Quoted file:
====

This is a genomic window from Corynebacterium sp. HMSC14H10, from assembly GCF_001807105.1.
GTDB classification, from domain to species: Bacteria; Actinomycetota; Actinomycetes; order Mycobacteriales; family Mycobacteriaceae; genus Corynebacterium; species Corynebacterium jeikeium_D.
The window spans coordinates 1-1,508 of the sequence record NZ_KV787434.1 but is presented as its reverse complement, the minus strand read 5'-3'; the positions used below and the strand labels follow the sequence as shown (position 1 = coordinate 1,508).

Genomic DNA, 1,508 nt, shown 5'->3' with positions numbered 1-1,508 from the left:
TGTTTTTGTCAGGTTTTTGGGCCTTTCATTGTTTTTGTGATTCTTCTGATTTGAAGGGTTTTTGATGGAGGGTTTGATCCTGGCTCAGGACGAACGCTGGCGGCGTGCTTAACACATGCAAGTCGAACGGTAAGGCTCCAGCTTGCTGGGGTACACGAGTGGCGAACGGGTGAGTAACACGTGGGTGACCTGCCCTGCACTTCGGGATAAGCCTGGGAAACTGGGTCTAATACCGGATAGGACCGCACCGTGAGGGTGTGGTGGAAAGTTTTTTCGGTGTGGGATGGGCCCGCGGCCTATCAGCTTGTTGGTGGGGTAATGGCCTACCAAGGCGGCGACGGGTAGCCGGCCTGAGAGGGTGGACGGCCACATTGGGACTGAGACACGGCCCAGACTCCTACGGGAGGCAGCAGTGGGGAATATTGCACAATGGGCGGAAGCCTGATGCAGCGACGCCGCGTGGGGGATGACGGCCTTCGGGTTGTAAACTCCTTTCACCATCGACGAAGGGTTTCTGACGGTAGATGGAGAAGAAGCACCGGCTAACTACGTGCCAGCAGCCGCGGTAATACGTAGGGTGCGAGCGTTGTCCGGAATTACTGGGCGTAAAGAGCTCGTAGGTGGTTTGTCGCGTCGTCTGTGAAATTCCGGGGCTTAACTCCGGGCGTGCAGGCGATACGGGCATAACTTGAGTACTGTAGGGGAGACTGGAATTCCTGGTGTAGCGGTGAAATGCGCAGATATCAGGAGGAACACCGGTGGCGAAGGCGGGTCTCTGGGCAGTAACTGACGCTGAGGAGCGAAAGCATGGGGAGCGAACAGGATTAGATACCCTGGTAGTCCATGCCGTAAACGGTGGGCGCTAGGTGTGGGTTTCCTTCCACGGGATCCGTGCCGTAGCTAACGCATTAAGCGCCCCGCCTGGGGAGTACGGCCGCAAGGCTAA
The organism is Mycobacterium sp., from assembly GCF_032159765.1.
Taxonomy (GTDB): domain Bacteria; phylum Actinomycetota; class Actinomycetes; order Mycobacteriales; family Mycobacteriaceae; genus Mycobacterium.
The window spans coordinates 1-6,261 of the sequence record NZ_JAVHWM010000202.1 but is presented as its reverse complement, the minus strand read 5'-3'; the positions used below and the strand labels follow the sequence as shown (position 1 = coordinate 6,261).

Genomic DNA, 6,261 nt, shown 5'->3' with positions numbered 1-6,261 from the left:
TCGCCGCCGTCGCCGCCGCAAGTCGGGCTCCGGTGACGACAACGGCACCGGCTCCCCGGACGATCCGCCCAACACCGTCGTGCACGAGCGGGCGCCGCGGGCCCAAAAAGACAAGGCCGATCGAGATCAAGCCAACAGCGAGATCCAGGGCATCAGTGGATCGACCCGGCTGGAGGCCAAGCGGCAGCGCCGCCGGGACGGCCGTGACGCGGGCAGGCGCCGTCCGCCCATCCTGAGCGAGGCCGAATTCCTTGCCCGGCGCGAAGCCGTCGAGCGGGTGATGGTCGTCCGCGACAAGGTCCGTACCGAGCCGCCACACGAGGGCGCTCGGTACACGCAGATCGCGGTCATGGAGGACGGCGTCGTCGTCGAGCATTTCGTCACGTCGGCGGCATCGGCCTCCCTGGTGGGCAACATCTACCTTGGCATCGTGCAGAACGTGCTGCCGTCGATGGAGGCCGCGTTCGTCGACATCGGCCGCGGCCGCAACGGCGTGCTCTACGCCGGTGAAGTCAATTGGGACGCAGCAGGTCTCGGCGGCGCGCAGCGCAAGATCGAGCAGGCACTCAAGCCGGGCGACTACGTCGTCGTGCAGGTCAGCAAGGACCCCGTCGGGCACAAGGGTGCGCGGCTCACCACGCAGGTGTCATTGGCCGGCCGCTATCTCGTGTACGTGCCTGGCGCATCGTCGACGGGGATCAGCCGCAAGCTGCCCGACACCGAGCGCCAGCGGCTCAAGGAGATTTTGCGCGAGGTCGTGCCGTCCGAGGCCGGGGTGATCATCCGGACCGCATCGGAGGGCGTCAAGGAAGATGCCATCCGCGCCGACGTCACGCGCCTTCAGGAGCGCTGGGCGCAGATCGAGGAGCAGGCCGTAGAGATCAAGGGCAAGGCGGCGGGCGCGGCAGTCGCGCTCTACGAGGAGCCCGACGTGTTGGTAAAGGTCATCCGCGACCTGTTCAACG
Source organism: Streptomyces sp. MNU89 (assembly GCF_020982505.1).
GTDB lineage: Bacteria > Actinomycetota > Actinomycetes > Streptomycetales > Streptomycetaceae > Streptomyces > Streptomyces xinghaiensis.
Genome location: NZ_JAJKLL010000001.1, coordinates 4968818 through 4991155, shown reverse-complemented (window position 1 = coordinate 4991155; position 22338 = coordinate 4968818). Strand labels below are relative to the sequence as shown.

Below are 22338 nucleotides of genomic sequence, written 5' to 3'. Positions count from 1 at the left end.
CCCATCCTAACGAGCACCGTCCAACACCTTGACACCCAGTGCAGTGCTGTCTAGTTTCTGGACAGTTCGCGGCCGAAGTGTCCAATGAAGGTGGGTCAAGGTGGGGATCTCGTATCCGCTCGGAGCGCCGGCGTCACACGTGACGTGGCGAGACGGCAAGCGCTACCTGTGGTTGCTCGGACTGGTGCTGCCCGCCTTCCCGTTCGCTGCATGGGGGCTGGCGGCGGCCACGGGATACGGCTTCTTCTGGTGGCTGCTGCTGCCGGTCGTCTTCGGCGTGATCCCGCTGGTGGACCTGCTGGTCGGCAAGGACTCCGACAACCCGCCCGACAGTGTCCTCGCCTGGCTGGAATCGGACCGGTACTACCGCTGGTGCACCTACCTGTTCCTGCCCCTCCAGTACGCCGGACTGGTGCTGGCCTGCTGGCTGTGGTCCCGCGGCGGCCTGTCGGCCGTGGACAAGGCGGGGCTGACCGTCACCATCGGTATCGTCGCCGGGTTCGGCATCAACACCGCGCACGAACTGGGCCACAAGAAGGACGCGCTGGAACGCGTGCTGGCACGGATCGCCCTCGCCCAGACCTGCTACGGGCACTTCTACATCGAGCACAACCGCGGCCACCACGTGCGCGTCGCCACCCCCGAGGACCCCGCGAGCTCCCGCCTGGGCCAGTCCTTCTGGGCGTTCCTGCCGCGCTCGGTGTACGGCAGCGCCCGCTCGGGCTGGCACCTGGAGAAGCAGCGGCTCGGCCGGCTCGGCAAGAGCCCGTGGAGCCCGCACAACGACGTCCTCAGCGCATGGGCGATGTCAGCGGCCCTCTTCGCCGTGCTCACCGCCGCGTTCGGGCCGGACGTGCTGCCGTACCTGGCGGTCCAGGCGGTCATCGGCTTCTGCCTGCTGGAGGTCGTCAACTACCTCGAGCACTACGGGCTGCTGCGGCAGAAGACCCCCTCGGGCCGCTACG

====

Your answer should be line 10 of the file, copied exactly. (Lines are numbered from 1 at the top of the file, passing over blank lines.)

TCGCCGCCGTCGCCGCCGCAAGTCGGGCTCCGGTGACGACAACGGCACCGGCTCCCCGGACGATCCGCCCAACACCGTCGTGCACGAGCGGGCGCCGCGGGCCCAAAAAGACAAGGCCGATCGAGATCAAGCCAACAGCGAGATCCAGGGCATCAGTGGATCGACCCGGCTGGAGGCCAAGCGGCAGCGCCGCCGGGACGGCCGTGACGCGGGCAGGCGCCGTCCGCCCATCCTGAGCGAGGCCGAATTCCTTGCCCGGCGCGAAGCCGTCGAGCGGGTGATGGTCGTCCGCGACAAGGTCCGTACCGAGCCGCCACACGAGGGCGCTCGGTACACGCAGATCGCGGTCATGGAGGACGGCGTCGTCGTCGAGCATTTCGTCACGTCGGCGGCATCGGCCTCCCTGGTGGGCAACATCTACCTTGGCATCGTGCAGAACGTGCTGCCGTCGATGGAGGCCGCGTTCGTCGACATCGGCCGCGGCCGCAACGGCGTGCTCTACGCCGGTGAAGTCAATTGGGACGCAGCAGGTCTCGGCGGCGCGCAGCGCAAGATCGAGCAGGCACTCAAGCCGGGCGACTACGTCGTCGTGCAGGTCAGCAAGGACCCCGTCGGGCACAAGGGTGCGCGGCTCACCACGCAGGTGTCATTGGCCGGCCGCTATCTCGTGTACGTGCCTGGCGCATCGTCGACGGGGATCAGCCGCAAGCTGCCCGACACCGAGCGCCAGCGGCTCAAGGAGATTTTGCGCGAGGTCGTGCCGTCCGAGGCCGGGGTGATCATCCGGACCGCATCGGAGGGCGTCAAGGAAGATGCCATCCGCGCCGACGTCACGCGCCTTCAGGAGCGCTGGGCGCAGATCGAGGAGCAGGCCGTAGAGATCAAGGGCAAGGCGGCGGGCGCGGCAGTCGCGCTCTACGAGGAGCCCGACGTGTTGGTAAAGGTCATCCGCGACCTGTTCAACG